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  12. Been reading ever since your guest spot on Nathan Bransford's blog and you continue to be a wealth of information. Great post and recommended reading for all of us unpubbed.

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  13. Thanks for the great post. Loads of good information in it. The only thing I might do a bit differently is #12. I would start working on my next WIP after the first book sold at least until I got my editorial letter.

    Celebrate the sale of your novel for a day or two, but then it's back to work writing your next book.

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  14. @Rick Daley - surely you mean bollocks...


    Thanks for this - relentless self-promotion is difficult for us shy and self-effacing Brits.

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  15. I'll keep it short and sweet - this is awesome. I have it bookmarked for after I get through those first few steps!

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  16. OH my God,Thank you Eric. I so needed this. I am at step five and had no clue if my thinking was right on the next steps. Looks like I'm doing fine. Although, I do need to have a party.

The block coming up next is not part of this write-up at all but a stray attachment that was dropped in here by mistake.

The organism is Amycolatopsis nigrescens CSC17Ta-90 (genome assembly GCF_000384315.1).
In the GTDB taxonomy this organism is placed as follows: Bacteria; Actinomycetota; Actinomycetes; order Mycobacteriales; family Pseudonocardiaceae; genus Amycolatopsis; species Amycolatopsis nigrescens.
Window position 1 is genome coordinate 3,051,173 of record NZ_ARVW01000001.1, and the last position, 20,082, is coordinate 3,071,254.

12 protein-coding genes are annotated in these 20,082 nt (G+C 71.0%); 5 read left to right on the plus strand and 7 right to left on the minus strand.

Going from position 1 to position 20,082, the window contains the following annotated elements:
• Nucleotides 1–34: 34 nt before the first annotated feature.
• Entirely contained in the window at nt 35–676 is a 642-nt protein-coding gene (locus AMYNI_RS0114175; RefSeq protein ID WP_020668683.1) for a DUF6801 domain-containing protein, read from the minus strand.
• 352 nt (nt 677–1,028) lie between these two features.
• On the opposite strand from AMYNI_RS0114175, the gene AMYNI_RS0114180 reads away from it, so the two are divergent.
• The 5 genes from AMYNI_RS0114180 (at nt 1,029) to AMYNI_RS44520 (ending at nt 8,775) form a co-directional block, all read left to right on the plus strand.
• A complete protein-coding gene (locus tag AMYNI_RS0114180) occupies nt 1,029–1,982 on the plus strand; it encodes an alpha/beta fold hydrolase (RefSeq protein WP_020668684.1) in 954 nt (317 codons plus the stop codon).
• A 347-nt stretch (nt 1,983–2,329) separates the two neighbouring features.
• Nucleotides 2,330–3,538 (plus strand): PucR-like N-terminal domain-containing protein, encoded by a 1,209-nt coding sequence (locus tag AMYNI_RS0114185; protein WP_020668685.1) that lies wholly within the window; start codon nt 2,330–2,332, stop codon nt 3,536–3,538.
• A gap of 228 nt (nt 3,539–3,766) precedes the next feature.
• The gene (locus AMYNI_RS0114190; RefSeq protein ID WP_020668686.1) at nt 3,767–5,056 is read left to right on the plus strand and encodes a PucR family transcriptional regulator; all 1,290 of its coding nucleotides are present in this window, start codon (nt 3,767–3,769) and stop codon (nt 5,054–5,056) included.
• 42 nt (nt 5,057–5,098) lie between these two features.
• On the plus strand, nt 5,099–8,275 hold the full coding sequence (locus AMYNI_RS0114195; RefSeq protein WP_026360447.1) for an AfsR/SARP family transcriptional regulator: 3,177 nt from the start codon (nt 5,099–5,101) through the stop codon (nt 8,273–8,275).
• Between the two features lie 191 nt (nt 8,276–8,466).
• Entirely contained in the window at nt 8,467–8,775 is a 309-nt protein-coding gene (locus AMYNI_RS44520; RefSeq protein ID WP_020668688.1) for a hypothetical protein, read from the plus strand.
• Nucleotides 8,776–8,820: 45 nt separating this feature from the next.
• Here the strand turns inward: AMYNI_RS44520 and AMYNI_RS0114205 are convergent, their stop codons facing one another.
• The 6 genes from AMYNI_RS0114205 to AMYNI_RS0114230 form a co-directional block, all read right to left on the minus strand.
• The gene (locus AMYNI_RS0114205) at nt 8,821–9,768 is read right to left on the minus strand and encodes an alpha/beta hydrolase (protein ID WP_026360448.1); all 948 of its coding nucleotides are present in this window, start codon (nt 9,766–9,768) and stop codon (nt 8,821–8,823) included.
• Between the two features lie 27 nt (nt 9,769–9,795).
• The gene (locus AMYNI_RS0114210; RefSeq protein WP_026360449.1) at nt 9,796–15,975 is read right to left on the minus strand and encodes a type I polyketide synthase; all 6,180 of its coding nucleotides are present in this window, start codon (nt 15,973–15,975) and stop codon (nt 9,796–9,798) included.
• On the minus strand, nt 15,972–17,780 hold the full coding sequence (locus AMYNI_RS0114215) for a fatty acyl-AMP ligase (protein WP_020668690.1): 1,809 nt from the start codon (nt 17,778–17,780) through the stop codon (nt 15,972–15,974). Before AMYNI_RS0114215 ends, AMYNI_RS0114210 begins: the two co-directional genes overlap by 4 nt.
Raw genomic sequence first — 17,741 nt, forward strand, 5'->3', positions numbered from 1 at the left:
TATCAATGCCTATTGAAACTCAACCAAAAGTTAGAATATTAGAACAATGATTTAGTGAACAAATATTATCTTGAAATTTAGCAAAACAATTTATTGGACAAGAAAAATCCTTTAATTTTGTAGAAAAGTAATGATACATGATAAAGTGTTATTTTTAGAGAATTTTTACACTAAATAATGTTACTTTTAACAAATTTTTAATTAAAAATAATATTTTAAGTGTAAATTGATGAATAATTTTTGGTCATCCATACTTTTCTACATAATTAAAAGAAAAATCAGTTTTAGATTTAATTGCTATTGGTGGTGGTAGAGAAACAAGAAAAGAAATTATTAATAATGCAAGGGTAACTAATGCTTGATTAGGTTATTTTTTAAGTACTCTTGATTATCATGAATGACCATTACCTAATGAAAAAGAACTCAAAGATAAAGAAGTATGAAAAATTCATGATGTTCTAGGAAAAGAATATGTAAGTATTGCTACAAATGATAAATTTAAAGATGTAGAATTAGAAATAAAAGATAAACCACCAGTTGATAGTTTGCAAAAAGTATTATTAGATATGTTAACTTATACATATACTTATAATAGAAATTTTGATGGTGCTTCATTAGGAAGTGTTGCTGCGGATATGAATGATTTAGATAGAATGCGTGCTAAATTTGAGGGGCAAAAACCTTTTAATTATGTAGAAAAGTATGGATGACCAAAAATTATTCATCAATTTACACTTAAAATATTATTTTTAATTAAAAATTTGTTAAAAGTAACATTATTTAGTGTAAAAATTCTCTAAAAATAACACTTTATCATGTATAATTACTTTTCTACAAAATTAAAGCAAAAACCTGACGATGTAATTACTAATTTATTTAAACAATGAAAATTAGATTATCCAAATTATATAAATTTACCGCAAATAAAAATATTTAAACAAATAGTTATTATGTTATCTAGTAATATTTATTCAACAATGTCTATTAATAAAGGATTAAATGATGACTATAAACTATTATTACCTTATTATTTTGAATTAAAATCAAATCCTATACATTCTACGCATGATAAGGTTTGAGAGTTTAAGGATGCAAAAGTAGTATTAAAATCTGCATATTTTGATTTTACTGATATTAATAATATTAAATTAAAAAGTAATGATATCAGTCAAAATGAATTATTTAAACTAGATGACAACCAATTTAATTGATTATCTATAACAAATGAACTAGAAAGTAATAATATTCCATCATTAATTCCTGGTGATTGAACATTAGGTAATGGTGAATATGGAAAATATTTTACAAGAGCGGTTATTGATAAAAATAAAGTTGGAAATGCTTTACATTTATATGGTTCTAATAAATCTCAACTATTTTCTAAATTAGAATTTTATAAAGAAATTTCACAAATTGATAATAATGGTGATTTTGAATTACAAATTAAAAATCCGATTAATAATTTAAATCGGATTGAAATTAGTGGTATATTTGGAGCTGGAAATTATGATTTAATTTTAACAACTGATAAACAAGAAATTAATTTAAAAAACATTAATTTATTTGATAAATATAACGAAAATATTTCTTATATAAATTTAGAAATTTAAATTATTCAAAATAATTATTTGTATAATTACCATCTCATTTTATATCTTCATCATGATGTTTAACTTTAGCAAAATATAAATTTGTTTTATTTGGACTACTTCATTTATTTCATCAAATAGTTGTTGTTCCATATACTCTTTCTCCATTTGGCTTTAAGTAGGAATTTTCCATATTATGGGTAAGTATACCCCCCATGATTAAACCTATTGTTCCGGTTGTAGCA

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  17. This post reminded me of sex. It made me elated and exhausted at the same time. So... I'm bloody well off for a nap. Cheerio, ta-ta, and all that sort of rubbish. Carry on, mates!

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  18. I'm bookmarking this. Very valuable information.

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  19. In fact, Rick, this isn't bollocks at all. This post is the dog's bollocks.

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  20. Jolly well done, mate!

    I'm just chuffed to bits you wrote this smashing post. No more faffing around for me.